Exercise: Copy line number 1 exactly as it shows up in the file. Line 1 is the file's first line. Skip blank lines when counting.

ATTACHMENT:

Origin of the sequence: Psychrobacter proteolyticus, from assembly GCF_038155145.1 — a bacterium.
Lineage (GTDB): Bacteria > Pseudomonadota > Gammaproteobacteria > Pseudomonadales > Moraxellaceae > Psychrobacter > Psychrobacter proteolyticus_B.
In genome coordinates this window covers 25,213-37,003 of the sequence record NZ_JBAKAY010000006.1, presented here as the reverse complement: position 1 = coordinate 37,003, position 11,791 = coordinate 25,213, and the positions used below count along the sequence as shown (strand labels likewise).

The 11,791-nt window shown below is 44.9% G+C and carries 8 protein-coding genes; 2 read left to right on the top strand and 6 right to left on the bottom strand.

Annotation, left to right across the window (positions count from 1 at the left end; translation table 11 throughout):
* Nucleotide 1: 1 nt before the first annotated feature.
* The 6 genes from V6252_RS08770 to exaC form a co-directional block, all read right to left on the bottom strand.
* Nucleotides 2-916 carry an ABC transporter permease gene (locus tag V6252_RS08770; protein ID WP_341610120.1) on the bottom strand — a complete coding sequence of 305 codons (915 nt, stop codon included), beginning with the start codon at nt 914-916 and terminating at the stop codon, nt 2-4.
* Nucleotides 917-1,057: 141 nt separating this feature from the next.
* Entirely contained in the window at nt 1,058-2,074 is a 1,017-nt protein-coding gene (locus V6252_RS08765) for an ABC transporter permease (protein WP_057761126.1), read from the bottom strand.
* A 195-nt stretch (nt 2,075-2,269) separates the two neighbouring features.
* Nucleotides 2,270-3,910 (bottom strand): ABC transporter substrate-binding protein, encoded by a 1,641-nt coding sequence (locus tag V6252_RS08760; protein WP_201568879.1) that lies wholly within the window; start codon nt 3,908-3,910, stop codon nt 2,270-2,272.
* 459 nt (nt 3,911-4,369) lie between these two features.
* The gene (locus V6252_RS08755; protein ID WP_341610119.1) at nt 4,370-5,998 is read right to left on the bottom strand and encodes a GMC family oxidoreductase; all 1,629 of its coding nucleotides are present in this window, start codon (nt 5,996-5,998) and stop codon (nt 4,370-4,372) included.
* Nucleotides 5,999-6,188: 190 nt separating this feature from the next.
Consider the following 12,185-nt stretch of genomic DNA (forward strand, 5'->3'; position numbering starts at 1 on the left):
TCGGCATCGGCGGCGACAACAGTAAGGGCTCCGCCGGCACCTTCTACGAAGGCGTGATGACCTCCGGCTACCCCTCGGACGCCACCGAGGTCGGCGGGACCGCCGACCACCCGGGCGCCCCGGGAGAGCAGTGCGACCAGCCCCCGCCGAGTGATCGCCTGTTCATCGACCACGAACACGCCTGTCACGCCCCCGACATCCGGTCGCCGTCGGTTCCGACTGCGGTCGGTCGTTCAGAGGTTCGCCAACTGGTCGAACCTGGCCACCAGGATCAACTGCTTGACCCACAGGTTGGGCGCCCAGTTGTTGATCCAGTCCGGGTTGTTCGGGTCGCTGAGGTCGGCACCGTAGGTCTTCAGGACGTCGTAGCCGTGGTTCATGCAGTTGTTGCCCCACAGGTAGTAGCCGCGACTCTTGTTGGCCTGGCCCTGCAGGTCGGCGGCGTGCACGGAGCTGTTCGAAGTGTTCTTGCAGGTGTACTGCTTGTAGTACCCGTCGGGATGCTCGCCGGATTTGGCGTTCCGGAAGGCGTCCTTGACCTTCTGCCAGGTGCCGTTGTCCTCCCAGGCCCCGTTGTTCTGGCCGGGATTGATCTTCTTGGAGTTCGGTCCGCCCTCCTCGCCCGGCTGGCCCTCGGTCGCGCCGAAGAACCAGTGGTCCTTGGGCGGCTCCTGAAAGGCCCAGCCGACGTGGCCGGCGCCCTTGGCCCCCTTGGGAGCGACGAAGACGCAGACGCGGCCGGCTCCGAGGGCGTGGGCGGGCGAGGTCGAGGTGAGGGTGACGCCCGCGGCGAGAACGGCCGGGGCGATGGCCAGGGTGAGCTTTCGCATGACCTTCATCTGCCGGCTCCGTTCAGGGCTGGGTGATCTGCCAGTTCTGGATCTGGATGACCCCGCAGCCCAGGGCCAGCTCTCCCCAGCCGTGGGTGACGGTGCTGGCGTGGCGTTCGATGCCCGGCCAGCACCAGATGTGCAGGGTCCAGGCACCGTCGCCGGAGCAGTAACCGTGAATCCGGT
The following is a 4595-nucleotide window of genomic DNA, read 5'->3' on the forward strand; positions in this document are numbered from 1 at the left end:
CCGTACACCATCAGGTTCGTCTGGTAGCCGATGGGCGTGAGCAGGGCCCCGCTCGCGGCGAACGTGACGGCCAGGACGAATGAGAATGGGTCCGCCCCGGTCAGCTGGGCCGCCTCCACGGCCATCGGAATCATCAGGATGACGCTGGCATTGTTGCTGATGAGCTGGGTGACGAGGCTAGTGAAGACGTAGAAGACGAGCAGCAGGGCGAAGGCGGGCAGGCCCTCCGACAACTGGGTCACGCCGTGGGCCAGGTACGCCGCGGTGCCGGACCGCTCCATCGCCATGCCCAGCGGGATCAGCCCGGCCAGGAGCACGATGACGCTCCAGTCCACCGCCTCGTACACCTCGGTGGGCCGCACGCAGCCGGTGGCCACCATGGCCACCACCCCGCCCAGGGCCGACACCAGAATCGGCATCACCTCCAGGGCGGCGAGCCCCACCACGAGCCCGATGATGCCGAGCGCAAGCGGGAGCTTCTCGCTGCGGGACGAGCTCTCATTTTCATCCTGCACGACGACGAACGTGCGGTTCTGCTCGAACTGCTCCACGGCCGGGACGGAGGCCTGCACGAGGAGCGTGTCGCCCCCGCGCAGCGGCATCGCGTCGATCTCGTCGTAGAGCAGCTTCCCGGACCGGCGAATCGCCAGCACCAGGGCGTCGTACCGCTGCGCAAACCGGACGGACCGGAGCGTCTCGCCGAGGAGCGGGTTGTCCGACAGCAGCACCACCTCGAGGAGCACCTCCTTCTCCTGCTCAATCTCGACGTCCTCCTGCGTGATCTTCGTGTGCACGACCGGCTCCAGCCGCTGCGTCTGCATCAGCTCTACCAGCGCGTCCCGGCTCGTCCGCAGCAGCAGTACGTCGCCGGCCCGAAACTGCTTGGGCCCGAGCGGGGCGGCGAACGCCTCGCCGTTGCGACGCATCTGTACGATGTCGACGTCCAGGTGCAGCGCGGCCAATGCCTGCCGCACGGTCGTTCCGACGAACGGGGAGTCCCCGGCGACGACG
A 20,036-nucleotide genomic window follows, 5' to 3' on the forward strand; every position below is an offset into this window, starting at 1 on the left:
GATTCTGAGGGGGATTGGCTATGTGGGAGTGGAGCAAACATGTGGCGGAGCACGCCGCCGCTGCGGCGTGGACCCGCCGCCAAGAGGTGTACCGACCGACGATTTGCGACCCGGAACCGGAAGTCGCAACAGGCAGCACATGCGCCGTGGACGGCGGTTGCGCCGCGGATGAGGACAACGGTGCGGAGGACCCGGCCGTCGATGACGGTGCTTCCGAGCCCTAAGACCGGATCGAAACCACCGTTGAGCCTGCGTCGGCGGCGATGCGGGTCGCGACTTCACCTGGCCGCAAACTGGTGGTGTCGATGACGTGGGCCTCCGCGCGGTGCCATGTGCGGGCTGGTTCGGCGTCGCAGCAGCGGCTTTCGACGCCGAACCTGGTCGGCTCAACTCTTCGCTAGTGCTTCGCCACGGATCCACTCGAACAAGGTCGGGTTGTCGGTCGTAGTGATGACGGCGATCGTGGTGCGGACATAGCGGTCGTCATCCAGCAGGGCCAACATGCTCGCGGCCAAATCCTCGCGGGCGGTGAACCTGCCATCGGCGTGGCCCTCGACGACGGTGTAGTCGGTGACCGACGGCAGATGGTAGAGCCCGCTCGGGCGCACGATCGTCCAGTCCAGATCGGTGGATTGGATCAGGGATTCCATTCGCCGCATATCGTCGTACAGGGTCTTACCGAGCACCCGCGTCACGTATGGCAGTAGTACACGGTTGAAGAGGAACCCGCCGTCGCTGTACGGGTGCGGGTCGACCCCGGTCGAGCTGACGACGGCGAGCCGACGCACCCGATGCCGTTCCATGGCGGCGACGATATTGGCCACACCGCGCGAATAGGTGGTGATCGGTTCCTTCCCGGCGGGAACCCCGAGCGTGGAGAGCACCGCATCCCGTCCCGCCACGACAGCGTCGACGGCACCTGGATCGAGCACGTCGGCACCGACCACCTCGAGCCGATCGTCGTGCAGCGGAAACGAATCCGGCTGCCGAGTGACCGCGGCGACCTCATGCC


Origin of the sequence: Psychrobacter proteolyticus, from assembly GCF_038155145.1 — a bacterium.